The question: Why is the media talking about Sonia Sotomayor's tongue or temperament?
In a recent New York Times article, "Sotomayor's Blunt Style Raises Issue of Temperament," journalists Jo Becker and Adam Liptak write that President Obama's Supreme Court nominee "has a blunt and even testy side." Evidence includes the following:
•She's interrupted lawyers arguing before her bench
•She's been known to "pepper" attorneys with "skeptical questions"
•She's grilled lawyers
•She's been called "difficult" and is known for running a "hot bench"
This gets media play -- in the formidable New York Times, at that -- because Sonia Sotomayor is female. And so easily sex becomes gender.
By attaching human qualities to male and female biological bodies we end up with a gender formula that goes like this:
Gentle, nurturing, emotional = feminine.
Bold, fearless, rational = masculine.
That's gender. And beware to those who dare cross the line. The stakes are high. In this instance at stake is a seat on the highest court in the land.
The thing is, emotion and reason are both qualities we want in a Supreme Court justice. When honed by education, intelligence, and broad experience, these are among the qualities that point to an engaged, thoughtful legal expert capable of performing their duties at the utmost level of competence.
Look at it this way: If Sotomayor were a highly trained surgeon would she be called "too exacting," "picky," or "a clean freak"? We want surgeons who are focused, precise, and hygienic. We want Supreme Court justices who are forceful, assertive, and lucid. We also want surgeons and judges who care. These are not mutually exclusive qualities.
In any case, as Becker and Liptak report, complaints that Sotomayor has been unduly caustic are unfounded. For a time, Judge and former Yale Law School Dean, Guido Calabresi tracked the questions posed by Sotomayor and the 11 other judges of the Second Circuit Court of Appeals. "Her behavior was identical," he said. "Some lawyers just don't like to be questioned by a woman," Judge Calabresi added. "It was sexist, plain and simple."
But here's the trick. The failed sleight of hand, if you will. Some detractors oppose Sotomayor's nomination because of her overly direct style, while others like Karl Rove object to her empathy. That Catch-22 has the hallmarks of an ideological battle that can't be won -- because it makes no sense. They might think they have all their bases covered, but conservatives who argue that Sotomayor is too quick, too rational, too emotional, and too empathetic need to check it. This flailing about is logically bizarre and politically undignified.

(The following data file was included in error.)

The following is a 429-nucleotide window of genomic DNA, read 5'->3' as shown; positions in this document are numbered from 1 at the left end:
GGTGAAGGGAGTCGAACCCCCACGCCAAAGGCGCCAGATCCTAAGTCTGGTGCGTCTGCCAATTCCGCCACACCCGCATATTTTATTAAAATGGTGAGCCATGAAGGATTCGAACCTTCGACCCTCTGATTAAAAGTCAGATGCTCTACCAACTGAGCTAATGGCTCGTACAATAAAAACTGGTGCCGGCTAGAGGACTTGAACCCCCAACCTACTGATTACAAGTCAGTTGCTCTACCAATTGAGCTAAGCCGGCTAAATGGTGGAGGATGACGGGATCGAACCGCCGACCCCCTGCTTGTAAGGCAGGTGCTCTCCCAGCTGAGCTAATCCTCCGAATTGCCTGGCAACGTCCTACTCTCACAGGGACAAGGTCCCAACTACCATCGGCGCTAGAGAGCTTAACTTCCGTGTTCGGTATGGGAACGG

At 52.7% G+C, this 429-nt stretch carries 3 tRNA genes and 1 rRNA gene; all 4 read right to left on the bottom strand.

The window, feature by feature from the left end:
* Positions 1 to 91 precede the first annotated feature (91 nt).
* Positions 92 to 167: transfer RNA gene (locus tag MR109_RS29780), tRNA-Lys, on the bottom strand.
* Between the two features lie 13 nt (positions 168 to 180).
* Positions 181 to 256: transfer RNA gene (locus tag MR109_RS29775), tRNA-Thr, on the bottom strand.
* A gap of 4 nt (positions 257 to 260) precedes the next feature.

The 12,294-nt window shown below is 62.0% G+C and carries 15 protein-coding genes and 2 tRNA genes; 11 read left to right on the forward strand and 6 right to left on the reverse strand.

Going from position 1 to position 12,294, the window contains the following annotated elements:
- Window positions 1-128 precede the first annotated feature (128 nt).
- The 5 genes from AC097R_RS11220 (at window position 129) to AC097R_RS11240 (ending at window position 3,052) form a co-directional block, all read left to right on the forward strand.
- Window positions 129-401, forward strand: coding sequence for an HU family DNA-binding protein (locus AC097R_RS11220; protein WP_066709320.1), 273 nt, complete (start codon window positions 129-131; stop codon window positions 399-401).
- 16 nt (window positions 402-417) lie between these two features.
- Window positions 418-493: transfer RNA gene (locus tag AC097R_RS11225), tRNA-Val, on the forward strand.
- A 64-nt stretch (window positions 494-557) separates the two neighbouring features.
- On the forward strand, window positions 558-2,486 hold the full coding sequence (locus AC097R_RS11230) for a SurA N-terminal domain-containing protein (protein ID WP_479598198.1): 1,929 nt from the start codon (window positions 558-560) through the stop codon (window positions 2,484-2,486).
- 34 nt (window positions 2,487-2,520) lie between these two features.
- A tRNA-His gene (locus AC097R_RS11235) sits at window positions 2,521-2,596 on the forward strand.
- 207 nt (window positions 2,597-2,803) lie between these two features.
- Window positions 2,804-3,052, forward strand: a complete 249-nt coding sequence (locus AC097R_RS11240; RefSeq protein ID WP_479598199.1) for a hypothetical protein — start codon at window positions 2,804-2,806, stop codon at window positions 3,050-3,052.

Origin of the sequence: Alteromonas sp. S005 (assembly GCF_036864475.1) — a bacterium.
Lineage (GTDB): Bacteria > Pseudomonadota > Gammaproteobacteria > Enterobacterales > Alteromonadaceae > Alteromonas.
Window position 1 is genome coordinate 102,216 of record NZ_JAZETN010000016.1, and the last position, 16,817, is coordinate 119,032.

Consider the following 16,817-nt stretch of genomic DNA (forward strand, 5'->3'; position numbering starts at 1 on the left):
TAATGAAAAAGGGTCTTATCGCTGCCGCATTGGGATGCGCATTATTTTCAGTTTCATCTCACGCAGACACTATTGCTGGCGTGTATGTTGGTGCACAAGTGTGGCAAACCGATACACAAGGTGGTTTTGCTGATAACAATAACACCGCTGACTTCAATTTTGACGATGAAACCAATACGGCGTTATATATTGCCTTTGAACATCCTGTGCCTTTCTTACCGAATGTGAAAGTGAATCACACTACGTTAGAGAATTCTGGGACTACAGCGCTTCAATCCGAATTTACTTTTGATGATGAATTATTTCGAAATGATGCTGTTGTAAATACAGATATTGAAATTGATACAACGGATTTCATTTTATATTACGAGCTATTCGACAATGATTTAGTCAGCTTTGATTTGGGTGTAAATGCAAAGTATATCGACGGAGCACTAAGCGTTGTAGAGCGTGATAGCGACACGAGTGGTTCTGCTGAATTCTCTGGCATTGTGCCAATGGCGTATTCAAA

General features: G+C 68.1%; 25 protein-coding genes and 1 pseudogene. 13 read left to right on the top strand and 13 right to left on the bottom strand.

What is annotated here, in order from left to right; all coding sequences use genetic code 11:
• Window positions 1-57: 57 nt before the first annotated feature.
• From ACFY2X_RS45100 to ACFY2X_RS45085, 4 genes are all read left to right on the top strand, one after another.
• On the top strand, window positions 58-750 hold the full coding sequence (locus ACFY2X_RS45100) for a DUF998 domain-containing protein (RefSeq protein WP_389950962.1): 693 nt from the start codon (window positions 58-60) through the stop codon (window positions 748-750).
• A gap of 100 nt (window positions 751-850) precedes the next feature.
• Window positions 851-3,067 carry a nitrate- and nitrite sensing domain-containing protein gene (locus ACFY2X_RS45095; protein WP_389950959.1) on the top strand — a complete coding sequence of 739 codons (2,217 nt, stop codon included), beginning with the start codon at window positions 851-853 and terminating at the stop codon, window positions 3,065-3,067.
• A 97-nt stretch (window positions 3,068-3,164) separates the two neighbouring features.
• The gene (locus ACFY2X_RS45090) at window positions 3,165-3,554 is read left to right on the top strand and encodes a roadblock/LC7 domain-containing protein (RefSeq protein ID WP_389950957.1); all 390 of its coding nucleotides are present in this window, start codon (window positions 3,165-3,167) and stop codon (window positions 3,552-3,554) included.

Critics like Heritage Foundation fellow Robert Alt who freak out that Sotomayor brings her personal experience to the bench are exposing their own selective prejudice. Which part of Sotomayor's history bothers them the most -- her time at Princeton or at Yale? Judge Sotomayor is a graduate of both.
Sotomayor also grew up in the South Bronx, the daughter of a single mother. She was the youngest Manhattan federal judge and she is the first Latina nominee to the Supreme Court. What a rich and variegated life. Like many of us, Sonia Sotomayor has walked in many worlds. Like all of us, Sotomayor is a complex blend of reason and emotion, empathy and detachment. None of us are automatons, detached from our inner landscape and external impacts. We bring these qualities to the table regardless our pursuits. It's just that some of us cop to it, while others take a stance of pretend neutrality.
In a 2001 lecture at Berkeley, Judge Sotomayor now famously said, "I would hope that a wise Latina woman with the richness of her experiences would more often than not reach a better conclusion than a white male who hasn't lived that life." Sotomayor will be accountable to this statement, with its own brand of ethnic hierarchy. Nobody is above scrutiny. Yet it is crucial that we can both critically question statements such as this and also understand the politics of empathy and individual insight.
Life experience and personal attributes come into question only when they challenge rigid assumptions about gender -- and race, or class, or ethnicity. That's how stereotypes work. It's a tired old story. In 2009, it's surprising to see politicians still promoting it and the mainstream media still falling for it.